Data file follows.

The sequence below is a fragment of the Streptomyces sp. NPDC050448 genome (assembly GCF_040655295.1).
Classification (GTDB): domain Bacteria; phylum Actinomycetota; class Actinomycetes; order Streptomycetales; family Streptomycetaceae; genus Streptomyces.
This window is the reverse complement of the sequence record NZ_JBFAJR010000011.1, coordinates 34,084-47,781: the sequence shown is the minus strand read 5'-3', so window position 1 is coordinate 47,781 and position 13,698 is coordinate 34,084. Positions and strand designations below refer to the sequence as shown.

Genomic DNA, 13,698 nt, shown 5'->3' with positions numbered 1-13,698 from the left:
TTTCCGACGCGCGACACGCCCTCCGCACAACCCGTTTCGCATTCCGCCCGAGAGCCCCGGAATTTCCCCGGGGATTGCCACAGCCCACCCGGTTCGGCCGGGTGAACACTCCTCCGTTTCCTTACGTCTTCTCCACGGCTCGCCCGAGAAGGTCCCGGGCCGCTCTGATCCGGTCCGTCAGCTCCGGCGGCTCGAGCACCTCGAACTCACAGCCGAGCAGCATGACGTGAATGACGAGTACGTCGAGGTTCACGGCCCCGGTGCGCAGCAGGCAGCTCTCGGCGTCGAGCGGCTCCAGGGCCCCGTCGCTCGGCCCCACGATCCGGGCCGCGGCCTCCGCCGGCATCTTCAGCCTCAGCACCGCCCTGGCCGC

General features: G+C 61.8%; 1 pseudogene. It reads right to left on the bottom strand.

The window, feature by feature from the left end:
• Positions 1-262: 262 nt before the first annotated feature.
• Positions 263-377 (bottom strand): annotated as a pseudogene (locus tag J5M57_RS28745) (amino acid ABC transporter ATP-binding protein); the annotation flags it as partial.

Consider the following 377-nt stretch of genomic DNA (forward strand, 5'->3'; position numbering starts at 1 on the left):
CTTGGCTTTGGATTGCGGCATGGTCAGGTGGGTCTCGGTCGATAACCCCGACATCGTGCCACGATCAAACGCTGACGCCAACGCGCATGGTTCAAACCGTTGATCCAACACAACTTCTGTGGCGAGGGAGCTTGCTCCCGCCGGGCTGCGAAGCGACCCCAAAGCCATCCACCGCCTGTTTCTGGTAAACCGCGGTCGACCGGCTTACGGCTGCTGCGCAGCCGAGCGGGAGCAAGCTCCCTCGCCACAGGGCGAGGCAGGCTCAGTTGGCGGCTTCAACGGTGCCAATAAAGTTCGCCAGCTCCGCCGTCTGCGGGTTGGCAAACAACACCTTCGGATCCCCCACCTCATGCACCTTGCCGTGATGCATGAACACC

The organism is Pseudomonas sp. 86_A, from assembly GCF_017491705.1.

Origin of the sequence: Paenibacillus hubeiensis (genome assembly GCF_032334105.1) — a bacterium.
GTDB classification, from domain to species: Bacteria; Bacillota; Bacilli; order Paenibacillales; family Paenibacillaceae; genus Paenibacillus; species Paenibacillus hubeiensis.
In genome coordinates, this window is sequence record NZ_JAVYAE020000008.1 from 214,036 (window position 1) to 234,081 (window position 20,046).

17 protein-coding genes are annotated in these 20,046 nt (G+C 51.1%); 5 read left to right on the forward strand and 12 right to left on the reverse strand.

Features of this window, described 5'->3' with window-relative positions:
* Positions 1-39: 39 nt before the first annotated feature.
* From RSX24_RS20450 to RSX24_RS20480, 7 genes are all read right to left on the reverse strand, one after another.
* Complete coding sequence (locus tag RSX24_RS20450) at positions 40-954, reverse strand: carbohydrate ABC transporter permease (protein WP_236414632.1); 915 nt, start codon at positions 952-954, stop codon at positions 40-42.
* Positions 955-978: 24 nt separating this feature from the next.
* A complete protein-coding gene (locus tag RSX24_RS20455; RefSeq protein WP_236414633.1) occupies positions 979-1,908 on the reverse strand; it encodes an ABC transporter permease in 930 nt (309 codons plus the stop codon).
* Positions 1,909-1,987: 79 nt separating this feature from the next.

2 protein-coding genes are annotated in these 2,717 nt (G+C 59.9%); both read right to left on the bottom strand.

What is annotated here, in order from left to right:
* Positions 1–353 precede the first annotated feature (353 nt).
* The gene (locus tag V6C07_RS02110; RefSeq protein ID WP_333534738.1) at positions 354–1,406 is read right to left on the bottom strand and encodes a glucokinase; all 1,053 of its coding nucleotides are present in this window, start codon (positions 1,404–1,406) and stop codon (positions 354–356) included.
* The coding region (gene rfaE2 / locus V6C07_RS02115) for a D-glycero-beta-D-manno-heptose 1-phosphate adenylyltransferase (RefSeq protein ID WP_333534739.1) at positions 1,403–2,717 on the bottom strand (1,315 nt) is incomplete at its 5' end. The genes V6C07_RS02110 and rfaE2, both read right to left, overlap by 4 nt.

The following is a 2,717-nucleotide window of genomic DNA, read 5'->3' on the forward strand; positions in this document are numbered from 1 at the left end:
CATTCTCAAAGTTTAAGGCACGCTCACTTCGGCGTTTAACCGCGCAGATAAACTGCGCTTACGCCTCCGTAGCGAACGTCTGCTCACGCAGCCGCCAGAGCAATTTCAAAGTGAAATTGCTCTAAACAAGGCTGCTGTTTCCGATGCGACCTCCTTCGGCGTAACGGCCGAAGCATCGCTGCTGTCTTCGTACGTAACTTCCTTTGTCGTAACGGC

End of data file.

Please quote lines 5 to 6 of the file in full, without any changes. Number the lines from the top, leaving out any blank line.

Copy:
TTTCCGACGCGCGACACGCCCTCCGCACAACCCGTTTCGCATTCCGCCCGAGAGCCCCGGAATTTCCCCGGGGATTGCCACAGCCCACCCGGTTCGGCCGGGTGAACACTCCTCCGTTTCCTTACGTCTTCTCCACGGCTCGCCCGAGAAGGTCCCGGGCCGCTCTGATCCGGTCCGTCAGCTCCGGCGGCTCGAGCACCTCGAACTCACAGCCGAGCAGCATGACGTGAATGACGAGTACGTCGAGGTTCACGGCCCCGGTGCGCAGCAGGCAGCTCTCGGCGTCGAGCGGCTCCAGGGCCCCGTCGCTCGGCCCCACGATCCGGGCCGCGGCCTCCGCCGGCATCTTCAGCCTCAGCACCGCCCTGGCCGC

General features: G+C 61.8%; 1 pseudogene. It reads right to left on the bottom strand.